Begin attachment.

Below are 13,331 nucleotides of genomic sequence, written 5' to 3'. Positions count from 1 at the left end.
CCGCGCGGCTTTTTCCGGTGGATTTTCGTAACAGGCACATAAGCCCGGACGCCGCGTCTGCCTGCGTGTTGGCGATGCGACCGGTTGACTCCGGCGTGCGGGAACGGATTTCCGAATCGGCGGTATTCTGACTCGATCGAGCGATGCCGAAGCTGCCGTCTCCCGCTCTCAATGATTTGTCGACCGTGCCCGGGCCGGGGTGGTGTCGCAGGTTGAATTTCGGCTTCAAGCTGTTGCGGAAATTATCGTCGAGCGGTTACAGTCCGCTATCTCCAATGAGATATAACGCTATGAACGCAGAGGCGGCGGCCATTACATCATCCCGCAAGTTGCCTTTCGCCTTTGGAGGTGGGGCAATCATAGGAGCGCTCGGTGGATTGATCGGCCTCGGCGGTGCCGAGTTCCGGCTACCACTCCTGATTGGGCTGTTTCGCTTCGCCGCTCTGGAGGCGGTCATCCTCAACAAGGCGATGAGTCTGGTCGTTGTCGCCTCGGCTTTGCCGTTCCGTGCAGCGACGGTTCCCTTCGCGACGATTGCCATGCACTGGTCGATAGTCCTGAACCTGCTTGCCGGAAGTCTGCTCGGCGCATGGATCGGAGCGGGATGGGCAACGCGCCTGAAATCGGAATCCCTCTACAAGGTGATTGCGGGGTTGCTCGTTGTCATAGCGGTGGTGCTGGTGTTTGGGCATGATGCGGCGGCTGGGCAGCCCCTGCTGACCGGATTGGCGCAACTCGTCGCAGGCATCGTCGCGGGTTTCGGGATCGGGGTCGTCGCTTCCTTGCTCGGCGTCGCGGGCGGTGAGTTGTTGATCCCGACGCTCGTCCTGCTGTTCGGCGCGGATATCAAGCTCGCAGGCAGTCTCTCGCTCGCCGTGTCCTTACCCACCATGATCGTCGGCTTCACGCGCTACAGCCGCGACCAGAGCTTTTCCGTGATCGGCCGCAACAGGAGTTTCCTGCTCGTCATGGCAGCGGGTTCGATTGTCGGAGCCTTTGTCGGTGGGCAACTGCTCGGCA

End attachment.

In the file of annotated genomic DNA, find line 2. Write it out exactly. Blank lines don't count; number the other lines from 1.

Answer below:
CCGCGCGGCTTTTTCCGGTGGATTTTCGTAACAGGCACATAAGCCCGGACGCCGCGTCTGCCTGCGTGTTGGCGATGCGACCGGTTGACTCCGGCGTGCGGGAACGGATTTCCGAATCGGCGGTATTCTGACTCGATCGAGCGATGCCGAAGCTGCCGTCTCCCGCTCTCAATGATTTGTCGACCGTGCCCGGGCCGGGGTGGTGTCGCAGGTTGAATTTCGGCTTCAAGCTGTTGCGGAAATTATCGTCGAGCGGTTACAGTCCGCTATCTCCAATGAGATATAACGCTATGAACGCAGAGGCGGCGGCCATTACATCATCCCGCAAGTTGCCTTTCGCCTTTGGAGGTGGGGCAATCATAGGAGCGCTCGGTGGATTGATCGGCCTCGGCGGTGCCGAGTTCCGGCTACCACTCCTGATTGGGCTGTTTCGCTTCGCCGCTCTGGAGGCGGTCATCCTCAACAAGGCGATGAGTCTGGTCGTTGTCGCCTCGGCTTTGCCGTTCCGTGCAGCGACGGTTCCCTTCGCGACGATTGCCATGCACTGGTCGATAGTCCTGAACCTGCTTGCCGGAAGTCTGCTCGGCGCATGGATCGGAGCGGGATGGGCAACGCGCCTGAAATCGGAATCCCTCTACAAGGTGATTGCGGGGTTGCTCGTTGTCATAGCGGTGGTGCTGGTGTTTGGGCATGATGCGGCGGCTGGGCAGCCCCTGCTGACCGGATTGGCGCAACTCGTCGCAGGCATCGTCGCGGGTTTCGGGATCGGGGTCGTCGCTTCCTTGCTCGGCGTCGCGGGCGGTGAGTTGTTGATCCCGACGCTCGTCCTGCTGTTCGGCGCGGATATCAAGCTCGCAGGCAGTCTCTCGCTCGCCGTGTCCTTACCCACCATGATCGTCGGCTTCACGCGCTACAGCCGCGACCAGAGCTTTTCCGTGATCGGCCGCAACAGGAGTTTCCTGCTCGTCATGGCAGCGGGTTCGATTGTCGGAGCCTTTGTCGGTGGGCAACTGCTCGGCA